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What causes neutron stars?



A. Every supernova
B. A black hole collapsing
C. Typically a red supergiant going into supernova ( if it s really big!)
D. A planetary nebula
E. Typically a red supergiant going into supernova (if it s a bit on the smaller side!)

This question is part of The Universe Unit Practice Test
Asked by Wyatt Williams, Last updated: Aug 23, 2018

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2 Answers

H. Jones

H. JonesWeb Content Writer, San Antonio,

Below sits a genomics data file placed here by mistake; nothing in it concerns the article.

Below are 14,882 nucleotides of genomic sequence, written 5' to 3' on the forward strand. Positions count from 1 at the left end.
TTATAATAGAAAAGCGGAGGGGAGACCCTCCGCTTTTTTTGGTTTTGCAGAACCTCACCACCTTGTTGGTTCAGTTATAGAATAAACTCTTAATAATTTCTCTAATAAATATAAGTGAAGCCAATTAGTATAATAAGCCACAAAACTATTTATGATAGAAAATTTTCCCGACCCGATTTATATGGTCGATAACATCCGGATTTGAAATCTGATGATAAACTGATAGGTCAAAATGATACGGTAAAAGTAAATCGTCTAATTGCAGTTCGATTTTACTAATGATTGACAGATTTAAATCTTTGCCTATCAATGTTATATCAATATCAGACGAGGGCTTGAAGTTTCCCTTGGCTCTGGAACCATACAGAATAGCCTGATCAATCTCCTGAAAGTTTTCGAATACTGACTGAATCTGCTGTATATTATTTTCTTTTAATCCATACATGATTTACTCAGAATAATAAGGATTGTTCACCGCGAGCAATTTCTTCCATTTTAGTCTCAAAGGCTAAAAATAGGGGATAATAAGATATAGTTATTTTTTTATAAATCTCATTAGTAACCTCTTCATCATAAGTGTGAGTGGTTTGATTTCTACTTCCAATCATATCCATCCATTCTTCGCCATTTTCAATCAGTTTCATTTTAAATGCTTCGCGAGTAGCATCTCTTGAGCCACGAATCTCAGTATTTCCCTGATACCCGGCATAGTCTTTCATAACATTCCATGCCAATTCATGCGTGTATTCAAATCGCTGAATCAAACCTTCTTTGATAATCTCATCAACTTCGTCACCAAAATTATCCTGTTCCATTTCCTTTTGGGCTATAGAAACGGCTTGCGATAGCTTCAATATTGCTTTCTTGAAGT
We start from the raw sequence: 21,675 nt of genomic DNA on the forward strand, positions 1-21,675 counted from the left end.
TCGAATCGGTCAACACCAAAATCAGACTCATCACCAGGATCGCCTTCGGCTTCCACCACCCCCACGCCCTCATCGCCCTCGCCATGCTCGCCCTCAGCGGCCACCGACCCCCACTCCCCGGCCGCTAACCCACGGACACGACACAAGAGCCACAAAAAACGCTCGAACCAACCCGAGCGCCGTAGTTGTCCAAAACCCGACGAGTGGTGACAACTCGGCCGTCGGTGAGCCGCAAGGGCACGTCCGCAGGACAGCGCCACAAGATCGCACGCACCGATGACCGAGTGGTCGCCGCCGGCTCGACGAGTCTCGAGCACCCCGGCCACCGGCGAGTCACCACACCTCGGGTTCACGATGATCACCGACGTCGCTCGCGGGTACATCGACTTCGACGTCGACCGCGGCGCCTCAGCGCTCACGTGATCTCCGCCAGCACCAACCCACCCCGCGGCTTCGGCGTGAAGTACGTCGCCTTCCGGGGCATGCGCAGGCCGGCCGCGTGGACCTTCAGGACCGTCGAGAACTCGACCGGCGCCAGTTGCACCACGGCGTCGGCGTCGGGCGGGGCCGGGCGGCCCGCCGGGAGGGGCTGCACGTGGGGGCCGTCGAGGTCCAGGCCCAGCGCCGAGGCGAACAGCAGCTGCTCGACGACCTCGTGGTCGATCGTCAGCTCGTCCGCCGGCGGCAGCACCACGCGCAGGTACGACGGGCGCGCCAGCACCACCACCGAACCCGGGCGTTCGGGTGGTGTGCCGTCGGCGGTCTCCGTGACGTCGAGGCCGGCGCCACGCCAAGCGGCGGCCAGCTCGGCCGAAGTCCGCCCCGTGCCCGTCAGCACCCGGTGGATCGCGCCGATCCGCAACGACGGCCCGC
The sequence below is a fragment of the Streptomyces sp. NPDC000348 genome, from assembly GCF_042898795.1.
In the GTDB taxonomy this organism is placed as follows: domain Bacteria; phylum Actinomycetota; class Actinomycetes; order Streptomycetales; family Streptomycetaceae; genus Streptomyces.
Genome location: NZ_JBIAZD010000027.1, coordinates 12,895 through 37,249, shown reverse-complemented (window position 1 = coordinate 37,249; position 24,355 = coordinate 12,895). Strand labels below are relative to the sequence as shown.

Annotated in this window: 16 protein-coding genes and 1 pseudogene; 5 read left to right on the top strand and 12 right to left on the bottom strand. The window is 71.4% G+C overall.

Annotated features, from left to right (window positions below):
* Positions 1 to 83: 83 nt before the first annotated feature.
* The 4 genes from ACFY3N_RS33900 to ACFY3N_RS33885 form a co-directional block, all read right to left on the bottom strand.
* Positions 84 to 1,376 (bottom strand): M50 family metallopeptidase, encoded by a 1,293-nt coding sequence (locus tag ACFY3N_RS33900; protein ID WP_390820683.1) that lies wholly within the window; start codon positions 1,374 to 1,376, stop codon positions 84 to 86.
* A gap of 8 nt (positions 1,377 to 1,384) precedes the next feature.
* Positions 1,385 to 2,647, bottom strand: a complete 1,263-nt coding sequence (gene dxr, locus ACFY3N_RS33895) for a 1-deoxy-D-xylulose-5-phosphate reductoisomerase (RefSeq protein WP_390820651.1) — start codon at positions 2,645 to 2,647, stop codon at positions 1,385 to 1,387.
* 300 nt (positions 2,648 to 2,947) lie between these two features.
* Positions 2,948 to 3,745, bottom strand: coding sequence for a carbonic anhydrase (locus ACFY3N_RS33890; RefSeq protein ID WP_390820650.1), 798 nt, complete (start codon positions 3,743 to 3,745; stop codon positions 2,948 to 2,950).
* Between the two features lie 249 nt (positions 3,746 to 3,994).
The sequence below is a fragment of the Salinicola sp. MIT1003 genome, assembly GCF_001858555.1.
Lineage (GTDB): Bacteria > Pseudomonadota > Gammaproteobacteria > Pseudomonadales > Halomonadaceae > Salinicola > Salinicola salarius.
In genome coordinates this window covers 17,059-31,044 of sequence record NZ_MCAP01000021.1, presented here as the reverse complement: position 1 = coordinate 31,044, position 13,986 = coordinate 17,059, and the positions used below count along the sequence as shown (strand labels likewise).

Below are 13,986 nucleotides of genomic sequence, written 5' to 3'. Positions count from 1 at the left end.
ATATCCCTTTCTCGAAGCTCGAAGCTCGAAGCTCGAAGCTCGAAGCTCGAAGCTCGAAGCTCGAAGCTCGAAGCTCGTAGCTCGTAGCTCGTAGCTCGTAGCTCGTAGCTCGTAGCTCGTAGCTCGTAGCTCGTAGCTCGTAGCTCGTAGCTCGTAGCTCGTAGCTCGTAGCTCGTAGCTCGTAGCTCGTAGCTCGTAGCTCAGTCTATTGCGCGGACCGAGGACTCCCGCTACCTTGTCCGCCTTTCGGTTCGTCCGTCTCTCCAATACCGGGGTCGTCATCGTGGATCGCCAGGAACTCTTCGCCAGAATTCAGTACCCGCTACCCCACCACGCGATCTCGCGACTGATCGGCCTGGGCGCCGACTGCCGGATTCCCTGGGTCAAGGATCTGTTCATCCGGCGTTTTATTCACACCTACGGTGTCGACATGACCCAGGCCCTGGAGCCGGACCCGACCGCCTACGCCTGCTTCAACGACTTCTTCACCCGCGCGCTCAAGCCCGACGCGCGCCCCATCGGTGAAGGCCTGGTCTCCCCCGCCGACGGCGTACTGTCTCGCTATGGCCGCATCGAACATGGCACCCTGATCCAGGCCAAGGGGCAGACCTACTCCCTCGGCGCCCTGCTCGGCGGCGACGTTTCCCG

Web Content Writer, San Antonio,

Answered on Aug 23, 2018

A neutron star is a celestial body, which is less than 30 km. it consists of closely packed neutrons. Theory suggests that they form due to the collapse of the star. They can also form after a supernova explosion. However, it should not be too big, or it will result in the formation of black hole instead of a neutron star.

Hence, we can say that a neutron star is a red supergiant that is going into a supernova that is on the smaller side. This is because, if it is too big, it will form a black hole. Taking these celestial rules into account, one can easily navigate the terminology of space and understand the different concepts.

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John Smith

John Smith

Answered on May 13, 2017

Typically a red supergiant going into supernova (if it s a bit on the smaller side!)
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